Newhaven fishermen discuss threats to Sussex’s seas with Maria Caulfield MP
Supertrawlers, bottom trawlers and fly shooting – a destructive form of industrial fishing which has reemerged in the Channel over the last couple of years – are threatening the coastline in Sussex and putting significant pressure on already struggling local fishing communities by decimating fish populations and marine habitats, they said.
The group also discussed the need to properly protect Sussex’s offshore marine protected areas, and how this would benefit local fishing communities.
Fishers were promised that Brexit would help save the UK’s already struggling coastal communities, and provide the UK with a unique opportunity to implement world leading marine protection in UK waters – but neither of these things have yet been delivered, the fishermen said.
Martin Yowarth, a local fisherman and fishmonger based in Newhaven said: “Industrial fishing boats, fly shooters, supertrawlers and all the rest, have been plundering our waters for years now, taking all the fish, harming the health of our oceans and the health of our fishing communities.
“We’ve been hung out to dry by Brexit already, and we need action.
“It was brilliant to meet Maria Caufield the other day, and I hope she can turn our excellent meeting into tangible action to protect our waters.
“With the support of our local MP Maria Caufield and others, I’m confident that we will get the help needed to save our fishing communities.”
Ms Caulfield said: “I am really concerned about the impact on our fishing community from practices out in the Channel such as fly shooting and I am pleased to be working with Greenpeace on this and I am in discussion with Ministerial colleagues on the impact this is having with our local fishing community.”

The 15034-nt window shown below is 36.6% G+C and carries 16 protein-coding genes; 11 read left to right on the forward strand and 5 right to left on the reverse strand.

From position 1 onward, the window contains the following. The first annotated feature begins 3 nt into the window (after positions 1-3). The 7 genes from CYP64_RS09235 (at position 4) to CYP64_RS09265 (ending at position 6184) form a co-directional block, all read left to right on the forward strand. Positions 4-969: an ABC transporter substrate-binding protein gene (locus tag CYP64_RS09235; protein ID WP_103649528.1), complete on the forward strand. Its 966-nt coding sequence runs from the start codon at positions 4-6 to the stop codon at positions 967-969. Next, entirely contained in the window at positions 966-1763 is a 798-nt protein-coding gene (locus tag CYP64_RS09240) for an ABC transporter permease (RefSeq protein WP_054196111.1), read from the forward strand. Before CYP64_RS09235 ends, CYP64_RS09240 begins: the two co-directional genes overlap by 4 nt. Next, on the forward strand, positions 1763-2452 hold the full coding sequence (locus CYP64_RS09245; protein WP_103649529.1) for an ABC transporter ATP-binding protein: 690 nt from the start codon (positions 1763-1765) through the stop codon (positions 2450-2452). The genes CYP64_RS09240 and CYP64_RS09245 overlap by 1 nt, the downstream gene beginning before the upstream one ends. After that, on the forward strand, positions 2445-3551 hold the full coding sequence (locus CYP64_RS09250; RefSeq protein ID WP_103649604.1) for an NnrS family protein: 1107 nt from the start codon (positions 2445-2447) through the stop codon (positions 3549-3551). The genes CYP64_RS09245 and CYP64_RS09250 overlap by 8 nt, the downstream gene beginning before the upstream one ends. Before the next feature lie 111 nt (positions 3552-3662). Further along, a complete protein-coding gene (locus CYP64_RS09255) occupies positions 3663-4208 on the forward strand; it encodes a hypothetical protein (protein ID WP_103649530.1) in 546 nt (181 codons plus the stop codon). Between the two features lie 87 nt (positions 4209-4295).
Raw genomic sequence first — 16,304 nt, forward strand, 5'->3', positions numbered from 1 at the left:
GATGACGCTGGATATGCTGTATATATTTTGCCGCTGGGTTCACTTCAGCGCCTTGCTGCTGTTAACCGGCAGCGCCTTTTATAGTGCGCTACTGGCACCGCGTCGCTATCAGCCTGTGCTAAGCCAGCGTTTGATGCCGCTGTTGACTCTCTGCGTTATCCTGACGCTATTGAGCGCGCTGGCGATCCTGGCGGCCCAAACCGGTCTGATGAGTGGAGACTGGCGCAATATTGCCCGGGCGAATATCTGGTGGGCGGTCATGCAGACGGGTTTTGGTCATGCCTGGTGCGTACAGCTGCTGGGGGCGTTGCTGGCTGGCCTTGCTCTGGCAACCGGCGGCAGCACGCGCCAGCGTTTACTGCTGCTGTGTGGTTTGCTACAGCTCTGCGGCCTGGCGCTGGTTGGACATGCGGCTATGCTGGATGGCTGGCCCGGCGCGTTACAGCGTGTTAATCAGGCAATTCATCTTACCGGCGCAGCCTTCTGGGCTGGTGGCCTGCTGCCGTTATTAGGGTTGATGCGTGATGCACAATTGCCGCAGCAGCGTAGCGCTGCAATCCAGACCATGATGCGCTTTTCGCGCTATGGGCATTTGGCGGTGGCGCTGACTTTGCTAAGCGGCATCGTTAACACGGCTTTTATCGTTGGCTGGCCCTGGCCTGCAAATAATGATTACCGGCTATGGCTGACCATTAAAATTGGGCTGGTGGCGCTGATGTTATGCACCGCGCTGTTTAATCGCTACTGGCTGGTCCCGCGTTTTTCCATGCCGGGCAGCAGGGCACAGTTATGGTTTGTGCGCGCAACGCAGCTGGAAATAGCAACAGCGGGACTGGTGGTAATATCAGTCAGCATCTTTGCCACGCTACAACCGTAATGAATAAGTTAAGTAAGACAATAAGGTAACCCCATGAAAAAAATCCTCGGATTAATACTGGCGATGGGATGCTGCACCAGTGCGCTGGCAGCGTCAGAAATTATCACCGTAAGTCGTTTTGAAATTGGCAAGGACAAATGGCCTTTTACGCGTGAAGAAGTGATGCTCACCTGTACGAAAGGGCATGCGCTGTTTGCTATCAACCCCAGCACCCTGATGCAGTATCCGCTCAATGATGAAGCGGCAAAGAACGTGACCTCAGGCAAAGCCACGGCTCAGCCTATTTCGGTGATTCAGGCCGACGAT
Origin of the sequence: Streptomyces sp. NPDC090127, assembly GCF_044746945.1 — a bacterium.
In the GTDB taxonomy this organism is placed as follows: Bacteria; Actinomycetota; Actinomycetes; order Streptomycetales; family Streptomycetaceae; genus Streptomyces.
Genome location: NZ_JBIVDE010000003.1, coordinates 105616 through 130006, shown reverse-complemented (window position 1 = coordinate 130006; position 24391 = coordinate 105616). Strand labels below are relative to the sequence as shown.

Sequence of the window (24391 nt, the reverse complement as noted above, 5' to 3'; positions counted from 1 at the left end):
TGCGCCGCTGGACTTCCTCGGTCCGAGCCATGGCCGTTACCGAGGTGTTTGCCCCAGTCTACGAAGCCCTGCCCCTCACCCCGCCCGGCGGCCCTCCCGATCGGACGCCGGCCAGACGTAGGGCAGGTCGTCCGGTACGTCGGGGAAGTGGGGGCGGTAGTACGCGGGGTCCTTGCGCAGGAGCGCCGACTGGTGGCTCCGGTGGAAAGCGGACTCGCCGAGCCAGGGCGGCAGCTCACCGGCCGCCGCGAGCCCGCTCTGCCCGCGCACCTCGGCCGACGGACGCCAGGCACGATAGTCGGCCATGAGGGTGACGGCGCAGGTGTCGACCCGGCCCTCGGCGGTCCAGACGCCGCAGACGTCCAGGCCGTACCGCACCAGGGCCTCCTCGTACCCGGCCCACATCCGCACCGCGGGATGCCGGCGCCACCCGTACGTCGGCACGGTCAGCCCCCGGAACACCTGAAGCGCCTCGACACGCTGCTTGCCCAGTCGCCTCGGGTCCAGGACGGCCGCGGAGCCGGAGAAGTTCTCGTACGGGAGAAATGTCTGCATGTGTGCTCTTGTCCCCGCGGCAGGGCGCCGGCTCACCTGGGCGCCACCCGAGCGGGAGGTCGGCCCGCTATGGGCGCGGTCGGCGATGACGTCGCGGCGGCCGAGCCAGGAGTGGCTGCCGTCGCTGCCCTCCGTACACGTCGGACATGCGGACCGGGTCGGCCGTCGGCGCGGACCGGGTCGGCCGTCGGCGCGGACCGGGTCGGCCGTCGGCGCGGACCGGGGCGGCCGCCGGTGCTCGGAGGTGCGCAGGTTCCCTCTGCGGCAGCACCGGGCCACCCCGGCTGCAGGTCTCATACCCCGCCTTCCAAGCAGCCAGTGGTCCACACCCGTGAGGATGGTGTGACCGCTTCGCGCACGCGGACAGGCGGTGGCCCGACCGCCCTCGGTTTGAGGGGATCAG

Chris Thorne, an oceans campaigner at Greenpeace UK said: “It was so inspiring to be part of such a productive discussion about the future of our oceans.
“Working together with local fishers and politicians is crucial for helping to get ocean protection done.
“We believe that properly protecting our protected areas at sea by banning destructive forms of industrial fishing inside them will not only save our oceans, it will also save our fishing industry, which is the backbone of coastal communities.
“We’re so pleased that Maria took the time to meet us and meet with local fishers in Newhaven, and we have agreed to continue to work together to protect our oceans and our fishing communities.”
The meeting was set up as part of Greenpeace’s Operation Ocean Witness, a six month project to document, expose and confront the destructive fishing practices taking place inside the protected areas off the Sussex coast.
Greenpeace investigators have witnessed extensive bottom trawling in protected areas set up to protect the seabed, high intensity fly shooting, as well as AIS dark fishing, when boats turn off their satellite tracking systems, which is illegal under UK and international maritime law.